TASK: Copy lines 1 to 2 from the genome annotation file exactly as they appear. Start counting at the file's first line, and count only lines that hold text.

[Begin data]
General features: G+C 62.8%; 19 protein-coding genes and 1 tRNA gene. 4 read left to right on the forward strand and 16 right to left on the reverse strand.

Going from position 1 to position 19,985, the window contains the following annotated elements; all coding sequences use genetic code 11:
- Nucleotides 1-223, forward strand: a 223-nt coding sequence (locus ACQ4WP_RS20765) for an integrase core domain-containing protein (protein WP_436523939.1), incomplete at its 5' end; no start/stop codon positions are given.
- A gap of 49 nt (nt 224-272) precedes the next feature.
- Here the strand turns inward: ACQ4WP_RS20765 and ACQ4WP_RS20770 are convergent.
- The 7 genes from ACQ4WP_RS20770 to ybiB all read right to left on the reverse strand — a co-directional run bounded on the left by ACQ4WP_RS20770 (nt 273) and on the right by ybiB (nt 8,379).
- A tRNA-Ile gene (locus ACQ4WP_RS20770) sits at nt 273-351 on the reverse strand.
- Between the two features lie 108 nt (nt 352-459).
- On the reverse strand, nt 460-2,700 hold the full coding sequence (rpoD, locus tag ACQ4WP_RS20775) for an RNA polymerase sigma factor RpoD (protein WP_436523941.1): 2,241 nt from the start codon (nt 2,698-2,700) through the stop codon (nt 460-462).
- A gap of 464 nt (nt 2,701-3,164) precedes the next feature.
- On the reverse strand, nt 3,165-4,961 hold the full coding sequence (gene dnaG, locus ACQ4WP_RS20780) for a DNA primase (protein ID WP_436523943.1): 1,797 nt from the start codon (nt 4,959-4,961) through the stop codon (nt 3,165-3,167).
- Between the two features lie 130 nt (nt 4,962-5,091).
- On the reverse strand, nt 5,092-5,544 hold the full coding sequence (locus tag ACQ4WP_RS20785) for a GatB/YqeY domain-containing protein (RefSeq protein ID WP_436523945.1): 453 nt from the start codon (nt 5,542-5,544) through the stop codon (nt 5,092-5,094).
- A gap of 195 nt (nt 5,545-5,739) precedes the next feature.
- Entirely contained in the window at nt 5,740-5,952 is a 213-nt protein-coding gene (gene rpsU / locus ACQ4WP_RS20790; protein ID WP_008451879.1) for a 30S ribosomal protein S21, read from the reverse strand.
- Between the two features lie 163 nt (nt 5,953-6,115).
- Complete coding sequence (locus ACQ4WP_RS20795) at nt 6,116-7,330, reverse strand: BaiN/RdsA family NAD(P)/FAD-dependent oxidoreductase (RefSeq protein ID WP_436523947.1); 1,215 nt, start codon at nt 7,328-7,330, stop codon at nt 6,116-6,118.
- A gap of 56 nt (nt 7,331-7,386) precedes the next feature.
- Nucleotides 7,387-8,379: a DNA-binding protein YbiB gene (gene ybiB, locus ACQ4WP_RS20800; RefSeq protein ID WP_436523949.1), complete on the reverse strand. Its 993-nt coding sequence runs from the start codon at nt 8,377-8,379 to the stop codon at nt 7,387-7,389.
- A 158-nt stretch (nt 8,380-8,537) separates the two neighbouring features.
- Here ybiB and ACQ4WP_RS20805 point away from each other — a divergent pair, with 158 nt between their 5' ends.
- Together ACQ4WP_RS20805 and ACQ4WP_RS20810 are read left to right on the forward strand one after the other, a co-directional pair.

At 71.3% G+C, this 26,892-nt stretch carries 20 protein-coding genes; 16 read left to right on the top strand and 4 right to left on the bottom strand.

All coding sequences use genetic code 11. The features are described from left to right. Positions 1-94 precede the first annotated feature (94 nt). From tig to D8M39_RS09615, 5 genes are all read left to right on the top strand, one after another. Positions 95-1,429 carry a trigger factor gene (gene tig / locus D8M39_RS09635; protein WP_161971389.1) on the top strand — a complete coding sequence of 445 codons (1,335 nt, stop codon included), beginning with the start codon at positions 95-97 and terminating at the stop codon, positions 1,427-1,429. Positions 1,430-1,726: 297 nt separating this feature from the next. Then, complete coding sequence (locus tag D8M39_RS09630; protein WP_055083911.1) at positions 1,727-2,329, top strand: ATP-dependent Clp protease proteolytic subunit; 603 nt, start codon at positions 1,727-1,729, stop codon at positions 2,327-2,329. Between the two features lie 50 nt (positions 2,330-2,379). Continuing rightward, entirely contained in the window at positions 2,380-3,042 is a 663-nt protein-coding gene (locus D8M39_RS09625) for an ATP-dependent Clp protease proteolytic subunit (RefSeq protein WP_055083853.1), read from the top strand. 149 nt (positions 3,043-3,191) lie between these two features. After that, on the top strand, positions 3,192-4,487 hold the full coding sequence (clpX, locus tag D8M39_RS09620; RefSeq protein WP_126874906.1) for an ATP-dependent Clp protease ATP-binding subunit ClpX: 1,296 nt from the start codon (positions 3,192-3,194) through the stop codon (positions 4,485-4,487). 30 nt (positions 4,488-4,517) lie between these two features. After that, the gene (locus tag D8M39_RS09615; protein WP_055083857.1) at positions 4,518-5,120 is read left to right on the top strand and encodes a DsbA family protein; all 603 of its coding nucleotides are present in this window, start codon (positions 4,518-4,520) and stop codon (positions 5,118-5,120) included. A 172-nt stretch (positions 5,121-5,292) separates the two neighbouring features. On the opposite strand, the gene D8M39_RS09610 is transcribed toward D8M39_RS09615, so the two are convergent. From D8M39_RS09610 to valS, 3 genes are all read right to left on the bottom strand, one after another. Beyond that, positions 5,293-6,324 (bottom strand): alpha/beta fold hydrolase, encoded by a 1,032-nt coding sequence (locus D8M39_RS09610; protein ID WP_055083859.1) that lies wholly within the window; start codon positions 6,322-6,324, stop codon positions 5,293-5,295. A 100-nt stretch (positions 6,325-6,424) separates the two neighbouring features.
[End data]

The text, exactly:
General features: G+C 62.8%; 19 protein-coding genes and 1 tRNA gene. 4 read left to right on the forward strand and 16 right to left on the reverse strand.

Going from position 1 to position 19,985, the window contains the following annotated elements; all coding sequences use genetic code 11: